We also visited museums in Bristol and Cambridge, where we saw different approaches to colonial legacies within museums—from unlabeled human remains, outdated language, and refusals to acknowledge colonial connections, to thoughtful interventions in the form of commissioned artwork, expanded labels with indigenous place names, disclaimers, and the removal of disrespectful objects.

The good that has come from even the smallest interventions shows that this work is vital to the central goals of curation— preservation and interpretation of objects and education about them.

"Ghost Records"

Geology curator describes the conservation of a rare pliosaur skill.
Geology curator Deborah Hutchinson describes the conservation of a rate pliosaur skull at the Bristol Museum.

During the cluster, each student selected a historic mineral locality represented within the Vaux Collection. I chose to focus on Shinkolobwe, a mine in the Democratic Republic of the Congo that supplied over 70 percent of the uranium used to create the atomic bomb.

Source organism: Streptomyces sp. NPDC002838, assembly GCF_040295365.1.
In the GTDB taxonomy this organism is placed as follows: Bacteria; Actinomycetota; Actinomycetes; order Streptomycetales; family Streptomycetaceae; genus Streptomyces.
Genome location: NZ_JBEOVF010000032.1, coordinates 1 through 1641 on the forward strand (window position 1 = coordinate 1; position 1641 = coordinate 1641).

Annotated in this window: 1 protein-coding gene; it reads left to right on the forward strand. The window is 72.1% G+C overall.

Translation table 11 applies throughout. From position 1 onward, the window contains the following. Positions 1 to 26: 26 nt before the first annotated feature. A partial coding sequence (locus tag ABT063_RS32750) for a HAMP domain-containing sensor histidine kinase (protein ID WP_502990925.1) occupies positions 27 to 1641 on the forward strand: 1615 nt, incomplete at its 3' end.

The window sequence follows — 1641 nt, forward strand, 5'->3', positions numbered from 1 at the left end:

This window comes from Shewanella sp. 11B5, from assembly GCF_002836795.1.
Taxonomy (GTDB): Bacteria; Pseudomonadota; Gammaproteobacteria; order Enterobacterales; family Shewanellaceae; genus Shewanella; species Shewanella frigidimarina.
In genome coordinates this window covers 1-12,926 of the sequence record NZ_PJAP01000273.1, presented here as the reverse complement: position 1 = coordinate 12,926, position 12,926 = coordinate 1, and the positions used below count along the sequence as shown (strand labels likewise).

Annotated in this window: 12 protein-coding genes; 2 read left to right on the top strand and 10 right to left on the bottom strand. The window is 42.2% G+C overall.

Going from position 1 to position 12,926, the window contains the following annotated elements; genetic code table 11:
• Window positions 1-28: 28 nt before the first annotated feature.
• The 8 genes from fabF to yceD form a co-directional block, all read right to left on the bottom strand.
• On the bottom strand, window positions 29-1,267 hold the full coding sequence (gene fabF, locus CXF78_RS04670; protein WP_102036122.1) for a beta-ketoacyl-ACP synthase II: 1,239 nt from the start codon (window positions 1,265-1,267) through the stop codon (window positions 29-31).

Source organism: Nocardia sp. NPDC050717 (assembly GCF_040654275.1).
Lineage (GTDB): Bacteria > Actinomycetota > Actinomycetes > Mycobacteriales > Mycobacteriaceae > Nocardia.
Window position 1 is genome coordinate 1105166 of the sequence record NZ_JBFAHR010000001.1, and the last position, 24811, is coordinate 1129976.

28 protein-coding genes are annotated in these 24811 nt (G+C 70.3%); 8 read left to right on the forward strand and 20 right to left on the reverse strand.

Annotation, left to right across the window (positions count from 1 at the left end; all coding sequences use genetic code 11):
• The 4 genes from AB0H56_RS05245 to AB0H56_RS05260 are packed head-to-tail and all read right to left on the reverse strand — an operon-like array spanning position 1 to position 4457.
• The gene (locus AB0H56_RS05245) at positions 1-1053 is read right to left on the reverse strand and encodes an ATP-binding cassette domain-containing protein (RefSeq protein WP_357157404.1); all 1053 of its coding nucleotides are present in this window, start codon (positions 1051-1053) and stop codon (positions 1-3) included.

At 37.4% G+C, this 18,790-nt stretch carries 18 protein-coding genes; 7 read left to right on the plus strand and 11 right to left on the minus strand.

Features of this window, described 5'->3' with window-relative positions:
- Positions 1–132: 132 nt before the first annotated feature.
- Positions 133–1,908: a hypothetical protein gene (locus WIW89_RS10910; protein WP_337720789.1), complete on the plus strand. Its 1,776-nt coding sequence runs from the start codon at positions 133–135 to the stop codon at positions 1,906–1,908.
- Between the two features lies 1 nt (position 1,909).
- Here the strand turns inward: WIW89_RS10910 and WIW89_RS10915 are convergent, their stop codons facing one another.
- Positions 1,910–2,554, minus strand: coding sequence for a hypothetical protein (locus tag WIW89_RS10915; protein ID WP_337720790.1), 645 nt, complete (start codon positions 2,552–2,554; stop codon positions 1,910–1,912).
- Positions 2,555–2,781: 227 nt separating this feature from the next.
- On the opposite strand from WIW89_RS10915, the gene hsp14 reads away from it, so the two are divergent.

Artist and student look at empty boxes that remain from the uranium once stored in the collection.
Artist-in-Residence Ellie Ga and Maya Hofstetter '25 look together at the empty boxes that remain from the uranium once stored in the College's mineral collection.

Over 50 specimens collected from Shinkolobwe during a 1930 expedition funded by Vaux sat in our mineral collection for decades, until they were deemed too radioactive to keep. Some were donated to Homeland Security to be used in training, while others were taken to be buried alongside other radioactive waste. Traces of them remain in the form of empty boxes and stacks of identification cards.

When Bryn Mawr Artist-in-Residence Ellie Ga visited the mineral collection in December 2022, she took an interest in these “ghost records.” We discussed the importance of empty spaces—how they emphasize the mobility of minerals through space and time—and I took inspiration from our conversations to write an object biography focused on these missing specimens.